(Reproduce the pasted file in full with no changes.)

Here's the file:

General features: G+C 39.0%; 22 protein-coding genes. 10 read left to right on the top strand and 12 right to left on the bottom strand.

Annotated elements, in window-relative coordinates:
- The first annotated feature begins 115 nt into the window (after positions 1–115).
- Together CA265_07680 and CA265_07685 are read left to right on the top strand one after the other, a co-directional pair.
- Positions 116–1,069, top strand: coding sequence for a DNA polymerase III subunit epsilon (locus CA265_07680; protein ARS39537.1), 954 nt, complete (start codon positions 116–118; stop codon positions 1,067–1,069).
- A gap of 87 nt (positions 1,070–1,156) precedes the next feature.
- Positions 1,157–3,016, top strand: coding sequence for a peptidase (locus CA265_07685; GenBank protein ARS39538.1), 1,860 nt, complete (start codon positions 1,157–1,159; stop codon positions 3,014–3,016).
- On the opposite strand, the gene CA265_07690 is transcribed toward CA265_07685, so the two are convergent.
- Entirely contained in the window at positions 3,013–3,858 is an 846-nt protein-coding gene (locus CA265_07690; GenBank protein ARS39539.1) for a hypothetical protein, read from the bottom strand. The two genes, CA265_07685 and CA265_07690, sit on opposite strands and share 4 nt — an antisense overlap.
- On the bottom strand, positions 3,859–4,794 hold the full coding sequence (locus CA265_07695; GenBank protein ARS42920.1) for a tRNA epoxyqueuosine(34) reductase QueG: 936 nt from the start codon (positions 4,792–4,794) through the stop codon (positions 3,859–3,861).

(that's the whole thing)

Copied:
General features: G+C 39.0%; 22 protein-coding genes. 10 read left to right on the top strand and 12 right to left on the bottom strand.

Annotated elements, in window-relative coordinates:
- The first annotated feature begins 115 nt into the window (after positions 1–115).
- Together CA265_07680 and CA265_07685 are read left to right on the top strand one after the other, a co-directional pair.
- Positions 116–1,069, top strand: coding sequence for a DNA polymerase III subunit epsilon (locus CA265_07680; protein ARS39537.1), 954 nt, complete (start codon positions 116–118; stop codon positions 1,067–1,069).
- A gap of 87 nt (positions 1,070–1,156) precedes the next feature.
- Positions 1,157–3,016, top strand: coding sequence for a peptidase (locus CA265_07685; GenBank protein ARS39538.1), 1,860 nt, complete (start codon positions 1,157–1,159; stop codon positions 3,014–3,016).
- On the opposite strand, the gene CA265_07690 is transcribed toward CA265_07685, so the two are convergent.
- Entirely contained in the window at positions 3,013–3,858 is an 846-nt protein-coding gene (locus CA265_07690; GenBank protein ARS39539.1) for a hypothetical protein, read from the bottom strand. The two genes, CA265_07685 and CA265_07690, sit on opposite strands and share 4 nt — an antisense overlap.
- On the bottom strand, positions 3,859–4,794 hold the full coding sequence (locus CA265_07695; GenBank protein ARS42920.1) for a tRNA epoxyqueuosine(34) reductase QueG: 936 nt from the start codon (positions 4,792–4,794) through the stop codon (positions 3,859–3,861).